Marijuana news from contributing authors and staff writers on the latest in marijuana and medical marijuana
On May 25, 2016, the Ohio General Assembly passed House Bill 523, a limited but workable medical marijuana bill that would allow seriously ill patients to use and purchase cannabis. This bill is now heading to the desk of Gov. John Kasich, who could sign the bill, veto it, or allow it to become law without his signature. If you are an Ohio resident, please urge him to sign this compassionate bill into law.
This legislation was a direct response to an initiative MPP funded and sought to qualify for the November 2016 ballot. The medical marijuana program established by the bill does not provide for smoking, nor does it allow home cultivation. However, the bill as passed was greatly improved upon from its original version. Unlike some legislatively-approved bills, it includes chronic and severe pain as a qualifying condition.
Due to the legislature passing a workable bill, MPP has suspended its signature collection campaign. We are optimistic that seriously ill patients in Ohio will soon have access to this important treatment option upon their doctors’ recommendations. In conjunction with Ohioans for Medical Marijuana, we plan to continue advocacy efforts to ensure that the State of Ohio lives up to the promises contained in HB 523, while also working to better the program using the ballot initiative proposal as a roadmap for these improvements.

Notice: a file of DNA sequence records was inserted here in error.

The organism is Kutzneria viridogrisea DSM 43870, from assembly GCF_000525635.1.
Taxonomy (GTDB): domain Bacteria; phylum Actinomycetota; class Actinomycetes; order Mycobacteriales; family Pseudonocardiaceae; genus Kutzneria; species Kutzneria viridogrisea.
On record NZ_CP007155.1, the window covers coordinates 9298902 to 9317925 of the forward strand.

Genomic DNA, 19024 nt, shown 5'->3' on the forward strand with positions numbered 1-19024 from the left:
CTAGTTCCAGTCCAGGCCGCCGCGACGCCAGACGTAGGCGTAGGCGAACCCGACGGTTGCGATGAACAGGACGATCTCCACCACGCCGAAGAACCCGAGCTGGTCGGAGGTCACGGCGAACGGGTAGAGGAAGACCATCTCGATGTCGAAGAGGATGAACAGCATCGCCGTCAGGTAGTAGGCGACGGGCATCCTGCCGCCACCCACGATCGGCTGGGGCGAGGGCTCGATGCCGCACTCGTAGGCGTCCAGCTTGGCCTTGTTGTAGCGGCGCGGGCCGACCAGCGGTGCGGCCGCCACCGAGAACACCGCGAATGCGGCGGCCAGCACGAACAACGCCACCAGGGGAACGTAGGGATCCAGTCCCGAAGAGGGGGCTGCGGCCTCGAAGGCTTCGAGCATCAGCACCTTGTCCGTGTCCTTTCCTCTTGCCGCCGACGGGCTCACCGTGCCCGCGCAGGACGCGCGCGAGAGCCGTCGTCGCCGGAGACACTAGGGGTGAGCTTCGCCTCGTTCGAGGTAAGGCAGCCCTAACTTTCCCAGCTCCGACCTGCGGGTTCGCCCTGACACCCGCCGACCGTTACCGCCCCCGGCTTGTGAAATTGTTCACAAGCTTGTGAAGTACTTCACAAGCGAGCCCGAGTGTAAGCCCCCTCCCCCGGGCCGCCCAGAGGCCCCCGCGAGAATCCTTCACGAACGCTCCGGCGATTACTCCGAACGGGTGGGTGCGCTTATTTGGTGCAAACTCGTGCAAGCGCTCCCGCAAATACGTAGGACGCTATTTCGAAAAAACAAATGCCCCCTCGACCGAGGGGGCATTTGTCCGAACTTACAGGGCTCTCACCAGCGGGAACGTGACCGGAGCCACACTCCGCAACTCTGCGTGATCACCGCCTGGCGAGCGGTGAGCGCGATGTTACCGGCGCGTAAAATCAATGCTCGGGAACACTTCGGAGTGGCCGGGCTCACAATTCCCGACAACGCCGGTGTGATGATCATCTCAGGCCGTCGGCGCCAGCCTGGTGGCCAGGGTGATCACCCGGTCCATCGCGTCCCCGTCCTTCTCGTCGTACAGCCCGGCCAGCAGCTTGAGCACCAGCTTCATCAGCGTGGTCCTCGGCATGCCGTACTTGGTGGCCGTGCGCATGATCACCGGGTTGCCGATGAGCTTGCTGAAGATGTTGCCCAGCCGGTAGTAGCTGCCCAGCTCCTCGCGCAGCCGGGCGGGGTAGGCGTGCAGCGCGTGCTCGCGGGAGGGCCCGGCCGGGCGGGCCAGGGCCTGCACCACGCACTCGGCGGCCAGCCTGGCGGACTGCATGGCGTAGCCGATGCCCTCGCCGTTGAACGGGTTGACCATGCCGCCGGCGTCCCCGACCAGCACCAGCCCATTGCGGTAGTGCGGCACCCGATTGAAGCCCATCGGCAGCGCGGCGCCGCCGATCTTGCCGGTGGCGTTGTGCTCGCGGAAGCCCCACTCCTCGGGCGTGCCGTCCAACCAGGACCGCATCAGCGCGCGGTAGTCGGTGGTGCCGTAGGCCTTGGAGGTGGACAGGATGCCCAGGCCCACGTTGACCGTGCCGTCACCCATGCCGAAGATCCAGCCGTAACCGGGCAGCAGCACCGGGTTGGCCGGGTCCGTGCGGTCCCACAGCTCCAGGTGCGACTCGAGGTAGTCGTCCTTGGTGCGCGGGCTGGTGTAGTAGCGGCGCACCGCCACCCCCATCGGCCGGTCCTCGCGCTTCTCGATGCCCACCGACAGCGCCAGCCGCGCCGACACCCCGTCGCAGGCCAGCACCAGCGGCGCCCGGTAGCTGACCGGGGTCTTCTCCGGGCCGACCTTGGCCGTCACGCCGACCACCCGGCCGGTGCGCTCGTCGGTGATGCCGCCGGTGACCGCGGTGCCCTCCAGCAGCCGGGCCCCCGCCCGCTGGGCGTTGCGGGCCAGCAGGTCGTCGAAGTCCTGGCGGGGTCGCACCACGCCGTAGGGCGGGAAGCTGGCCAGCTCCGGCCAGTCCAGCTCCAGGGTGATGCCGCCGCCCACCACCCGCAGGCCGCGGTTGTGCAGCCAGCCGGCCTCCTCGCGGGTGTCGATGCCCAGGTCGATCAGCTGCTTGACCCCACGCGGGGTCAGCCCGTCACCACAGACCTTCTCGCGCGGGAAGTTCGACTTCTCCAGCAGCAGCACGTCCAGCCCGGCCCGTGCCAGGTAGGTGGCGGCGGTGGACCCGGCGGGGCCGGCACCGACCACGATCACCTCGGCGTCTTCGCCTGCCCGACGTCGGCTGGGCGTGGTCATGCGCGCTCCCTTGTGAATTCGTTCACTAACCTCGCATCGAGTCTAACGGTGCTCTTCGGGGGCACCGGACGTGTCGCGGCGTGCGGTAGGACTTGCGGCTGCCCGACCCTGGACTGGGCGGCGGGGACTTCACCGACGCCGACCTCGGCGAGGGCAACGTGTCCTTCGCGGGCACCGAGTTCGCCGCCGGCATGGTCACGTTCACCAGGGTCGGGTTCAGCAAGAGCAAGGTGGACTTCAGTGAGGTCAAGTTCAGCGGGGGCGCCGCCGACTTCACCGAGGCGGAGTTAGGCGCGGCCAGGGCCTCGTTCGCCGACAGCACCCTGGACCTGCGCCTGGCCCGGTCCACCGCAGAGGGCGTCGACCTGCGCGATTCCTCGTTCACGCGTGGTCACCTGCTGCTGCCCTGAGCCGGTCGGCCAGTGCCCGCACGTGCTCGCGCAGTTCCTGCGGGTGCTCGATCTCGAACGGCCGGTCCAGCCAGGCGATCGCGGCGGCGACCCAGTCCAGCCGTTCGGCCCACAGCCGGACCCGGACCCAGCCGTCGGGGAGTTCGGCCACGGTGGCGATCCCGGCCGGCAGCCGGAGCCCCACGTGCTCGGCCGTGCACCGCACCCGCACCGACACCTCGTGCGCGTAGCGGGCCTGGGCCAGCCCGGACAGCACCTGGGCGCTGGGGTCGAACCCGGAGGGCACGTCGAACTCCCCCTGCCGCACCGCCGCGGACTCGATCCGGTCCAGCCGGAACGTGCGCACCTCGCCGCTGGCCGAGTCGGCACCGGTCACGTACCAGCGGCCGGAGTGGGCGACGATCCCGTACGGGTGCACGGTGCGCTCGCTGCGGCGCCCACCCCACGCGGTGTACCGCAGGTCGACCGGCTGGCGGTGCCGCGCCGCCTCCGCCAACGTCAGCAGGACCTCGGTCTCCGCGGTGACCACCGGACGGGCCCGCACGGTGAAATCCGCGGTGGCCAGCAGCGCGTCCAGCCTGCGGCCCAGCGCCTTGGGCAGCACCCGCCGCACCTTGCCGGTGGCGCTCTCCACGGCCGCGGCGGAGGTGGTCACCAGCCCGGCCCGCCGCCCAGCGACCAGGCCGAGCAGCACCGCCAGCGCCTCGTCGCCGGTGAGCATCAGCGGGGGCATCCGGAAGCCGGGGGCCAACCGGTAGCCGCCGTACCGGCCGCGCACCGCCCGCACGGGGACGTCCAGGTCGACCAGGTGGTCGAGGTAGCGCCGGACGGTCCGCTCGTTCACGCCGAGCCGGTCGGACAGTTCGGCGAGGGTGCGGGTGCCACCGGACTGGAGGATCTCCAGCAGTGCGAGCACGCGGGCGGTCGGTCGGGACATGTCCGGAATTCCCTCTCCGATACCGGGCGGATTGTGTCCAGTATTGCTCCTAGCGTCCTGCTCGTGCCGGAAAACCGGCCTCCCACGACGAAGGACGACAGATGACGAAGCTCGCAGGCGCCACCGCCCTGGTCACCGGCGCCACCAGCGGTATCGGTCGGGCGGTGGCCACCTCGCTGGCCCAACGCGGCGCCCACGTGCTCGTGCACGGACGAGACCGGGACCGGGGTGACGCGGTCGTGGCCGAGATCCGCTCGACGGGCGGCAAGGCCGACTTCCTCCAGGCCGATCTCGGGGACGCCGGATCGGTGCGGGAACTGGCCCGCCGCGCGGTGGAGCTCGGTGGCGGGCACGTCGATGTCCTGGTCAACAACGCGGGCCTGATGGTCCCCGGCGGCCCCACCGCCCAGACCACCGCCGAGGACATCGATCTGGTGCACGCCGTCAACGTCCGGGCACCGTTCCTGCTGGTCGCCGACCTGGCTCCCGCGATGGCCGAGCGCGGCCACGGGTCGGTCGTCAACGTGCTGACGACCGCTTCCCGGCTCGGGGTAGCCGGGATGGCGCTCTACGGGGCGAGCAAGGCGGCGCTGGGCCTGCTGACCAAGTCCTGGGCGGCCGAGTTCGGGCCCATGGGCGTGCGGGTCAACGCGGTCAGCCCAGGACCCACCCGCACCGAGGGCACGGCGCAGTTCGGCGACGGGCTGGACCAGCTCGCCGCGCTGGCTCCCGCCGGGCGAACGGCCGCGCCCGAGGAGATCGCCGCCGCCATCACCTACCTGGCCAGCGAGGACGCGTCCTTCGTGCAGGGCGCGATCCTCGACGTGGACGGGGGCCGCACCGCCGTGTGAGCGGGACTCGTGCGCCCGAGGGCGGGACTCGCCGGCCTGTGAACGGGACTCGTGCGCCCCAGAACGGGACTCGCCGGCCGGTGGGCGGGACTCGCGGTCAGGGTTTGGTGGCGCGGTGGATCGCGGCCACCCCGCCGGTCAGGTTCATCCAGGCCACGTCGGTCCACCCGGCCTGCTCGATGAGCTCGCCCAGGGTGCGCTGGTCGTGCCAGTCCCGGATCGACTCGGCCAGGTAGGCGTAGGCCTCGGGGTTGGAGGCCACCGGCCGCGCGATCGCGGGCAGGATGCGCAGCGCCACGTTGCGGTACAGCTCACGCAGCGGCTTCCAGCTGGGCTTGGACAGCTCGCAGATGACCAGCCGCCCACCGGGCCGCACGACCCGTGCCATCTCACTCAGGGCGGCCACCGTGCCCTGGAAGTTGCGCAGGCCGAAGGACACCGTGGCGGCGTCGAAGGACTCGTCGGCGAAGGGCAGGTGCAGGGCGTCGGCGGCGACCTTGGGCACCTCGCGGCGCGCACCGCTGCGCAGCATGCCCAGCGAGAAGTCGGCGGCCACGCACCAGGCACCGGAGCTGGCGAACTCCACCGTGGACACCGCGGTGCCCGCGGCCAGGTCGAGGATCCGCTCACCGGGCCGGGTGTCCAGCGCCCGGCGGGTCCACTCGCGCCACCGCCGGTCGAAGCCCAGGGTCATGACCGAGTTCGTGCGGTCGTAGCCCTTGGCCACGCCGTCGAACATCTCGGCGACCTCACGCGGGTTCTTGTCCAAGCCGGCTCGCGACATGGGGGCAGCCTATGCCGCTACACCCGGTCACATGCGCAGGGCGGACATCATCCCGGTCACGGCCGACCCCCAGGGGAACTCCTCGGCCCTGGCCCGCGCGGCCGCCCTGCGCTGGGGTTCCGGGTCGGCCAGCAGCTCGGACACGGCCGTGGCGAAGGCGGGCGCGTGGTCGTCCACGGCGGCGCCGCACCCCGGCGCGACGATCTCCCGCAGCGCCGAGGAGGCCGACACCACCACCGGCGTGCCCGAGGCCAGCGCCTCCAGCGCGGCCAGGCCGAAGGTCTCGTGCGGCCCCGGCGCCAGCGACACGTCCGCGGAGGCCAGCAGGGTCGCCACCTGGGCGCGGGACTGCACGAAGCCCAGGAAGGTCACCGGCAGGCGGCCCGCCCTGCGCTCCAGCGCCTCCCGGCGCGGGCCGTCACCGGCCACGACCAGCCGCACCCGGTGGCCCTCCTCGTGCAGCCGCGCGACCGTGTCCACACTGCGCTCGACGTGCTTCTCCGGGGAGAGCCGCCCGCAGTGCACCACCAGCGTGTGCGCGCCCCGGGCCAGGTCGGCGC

From the OMM press release:
Late Friday evening, after considerable discussion, the decision was made to suspend our drive to place an issue on the November 2016 Ohio ballot.
We make this decision with a heavy heart as we will surely disappoint our many volunteers, supporters and patient-advocates who invested considerable time and effort in our movement.
It had become increasingly clear following the state legislature’s passage of a medical marijuana law on Wednesday that our ballot issue campaign had arrived at a critical juncture.
With several hundred thousand signatures collected thus far, one option for our movement would have been to continue to pour our resources into obtaining the additional signatures needed to put the issue before voters.
But the reality is that raising funds for medical marijuana policy changes is incredibly difficult, especially given the improvements made to the proposed program by the Ohio General Assembly and the fact that the Governor is expected to sign the bill.
As we said following Wednesday’s vote, the legislature’s action on medical marijuana was a step forward, and thanks to the intense advocacy efforts of patients and their families, activists and our team the bill was vastly improved before passage. Removed from the bill was much of the red tape and onerous regulations that would have severely limited patient access, and added was a very important provision granting an affirmative defense to qualifying patients beginning this fall. Also stripped from the bill were troubling provisions raising the threshold for pain.
To be sure, there are shortcomings to the legislature’s measure. There are a number of qualifying conditions which should have been included, and we firmly believe that patients should have the right to smoke and grow their own medical marijuana.
But, all in all, it is a moderately good piece of legislation passed by lawmakers who were pushed hard by the patient community.
We plan on continuing forward as an advocacy effort to ensure that the State of Ohio lives up to the promises contained in HB 523, but also working to better the program utilizing our amendment as a roadmap for those improvements.
But the reality is for us, this campaign to put our issue on the 2016 ballot ends today. To everyone who joined us on this effort, especially those patients and their families who will benefit from Ohio’s new medical marijuana program, we owe you a debt of gratitude.
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